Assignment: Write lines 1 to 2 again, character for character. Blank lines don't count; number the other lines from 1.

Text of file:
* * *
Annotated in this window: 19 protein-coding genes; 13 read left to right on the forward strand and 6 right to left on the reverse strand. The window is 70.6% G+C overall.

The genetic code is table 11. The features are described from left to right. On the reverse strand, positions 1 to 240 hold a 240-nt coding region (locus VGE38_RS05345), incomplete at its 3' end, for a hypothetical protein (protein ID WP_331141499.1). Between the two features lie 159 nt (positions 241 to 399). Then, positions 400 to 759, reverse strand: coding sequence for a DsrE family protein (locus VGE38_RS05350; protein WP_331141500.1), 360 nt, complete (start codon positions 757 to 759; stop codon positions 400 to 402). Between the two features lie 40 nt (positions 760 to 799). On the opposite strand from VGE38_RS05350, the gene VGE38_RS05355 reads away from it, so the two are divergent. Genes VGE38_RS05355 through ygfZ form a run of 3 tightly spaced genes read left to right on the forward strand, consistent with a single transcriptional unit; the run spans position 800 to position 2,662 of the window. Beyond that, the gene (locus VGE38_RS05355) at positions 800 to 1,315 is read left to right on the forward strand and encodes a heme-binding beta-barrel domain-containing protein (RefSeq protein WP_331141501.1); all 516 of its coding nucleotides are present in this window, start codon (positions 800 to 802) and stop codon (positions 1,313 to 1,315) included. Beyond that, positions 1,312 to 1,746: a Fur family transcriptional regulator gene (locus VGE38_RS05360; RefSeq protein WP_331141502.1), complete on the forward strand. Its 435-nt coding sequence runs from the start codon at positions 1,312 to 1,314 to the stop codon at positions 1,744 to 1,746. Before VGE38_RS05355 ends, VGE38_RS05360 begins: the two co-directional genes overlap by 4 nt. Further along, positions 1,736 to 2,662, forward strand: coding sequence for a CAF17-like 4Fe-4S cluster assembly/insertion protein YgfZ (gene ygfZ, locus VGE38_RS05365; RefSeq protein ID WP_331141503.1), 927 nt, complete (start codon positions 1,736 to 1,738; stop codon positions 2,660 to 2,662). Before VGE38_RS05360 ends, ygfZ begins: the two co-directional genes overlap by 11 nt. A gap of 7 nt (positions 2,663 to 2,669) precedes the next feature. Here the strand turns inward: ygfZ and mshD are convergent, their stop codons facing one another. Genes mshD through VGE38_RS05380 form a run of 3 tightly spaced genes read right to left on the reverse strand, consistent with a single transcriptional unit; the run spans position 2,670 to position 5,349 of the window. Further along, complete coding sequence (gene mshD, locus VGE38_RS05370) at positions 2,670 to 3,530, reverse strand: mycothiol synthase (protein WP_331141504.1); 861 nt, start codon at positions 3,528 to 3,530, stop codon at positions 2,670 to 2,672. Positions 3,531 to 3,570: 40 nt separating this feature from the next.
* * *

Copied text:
Annotated in this window: 19 protein-coding genes; 13 read left to right on the forward strand and 6 right to left on the reverse strand. The window is 70.6% G+C overall.

The genetic code is table 11. The features are described from left to right. On the reverse strand, positions 1 to 240 hold a 240-nt coding region (locus VGE38_RS05345), incomplete at its 3' end, for a hypothetical protein (protein ID WP_331141499.1). Between the two features lie 159 nt (positions 241 to 399). Then, positions 400 to 759, reverse strand: coding sequence for a DsrE family protein (locus VGE38_RS05350; protein WP_331141500.1), 360 nt, complete (start codon positions 757 to 759; stop codon positions 400 to 402). Between the two features lie 40 nt (positions 760 to 799). On the opposite strand from VGE38_RS05350, the gene VGE38_RS05355 reads away from it, so the two are divergent. Genes VGE38_RS05355 through ygfZ form a run of 3 tightly spaced genes read left to right on the forward strand, consistent with a single transcriptional unit; the run spans position 800 to position 2,662 of the window. Beyond that, the gene (locus VGE38_RS05355) at positions 800 to 1,315 is read left to right on the forward strand and encodes a heme-binding beta-barrel domain-containing protein (RefSeq protein WP_331141501.1); all 516 of its coding nucleotides are present in this window, start codon (positions 800 to 802) and stop codon (positions 1,313 to 1,315) included. Beyond that, positions 1,312 to 1,746: a Fur family transcriptional regulator gene (locus VGE38_RS05360; RefSeq protein WP_331141502.1), complete on the forward strand. Its 435-nt coding sequence runs from the start codon at positions 1,312 to 1,314 to the stop codon at positions 1,744 to 1,746. Before VGE38_RS05355 ends, VGE38_RS05360 begins: the two co-directional genes overlap by 4 nt. Further along, positions 1,736 to 2,662, forward strand: coding sequence for a CAF17-like 4Fe-4S cluster assembly/insertion protein YgfZ (gene ygfZ, locus VGE38_RS05365; RefSeq protein ID WP_331141503.1), 927 nt, complete (start codon positions 1,736 to 1,738; stop codon positions 2,660 to 2,662). Before VGE38_RS05360 ends, ygfZ begins: the two co-directional genes overlap by 11 nt. A gap of 7 nt (positions 2,663 to 2,669) precedes the next feature. Here the strand turns inward: ygfZ and mshD are convergent, their stop codons facing one another. Genes mshD through VGE38_RS05380 form a run of 3 tightly spaced genes read right to left on the reverse strand, consistent with a single transcriptional unit; the run spans position 2,670 to position 5,349 of the window. Further along, complete coding sequence (gene mshD, locus VGE38_RS05370) at positions 2,670 to 3,530, reverse strand: mycothiol synthase (protein WP_331141504.1); 861 nt, start codon at positions 3,528 to 3,530, stop codon at positions 2,670 to 2,672. Positions 3,531 to 3,570: 40 nt separating this feature from the next.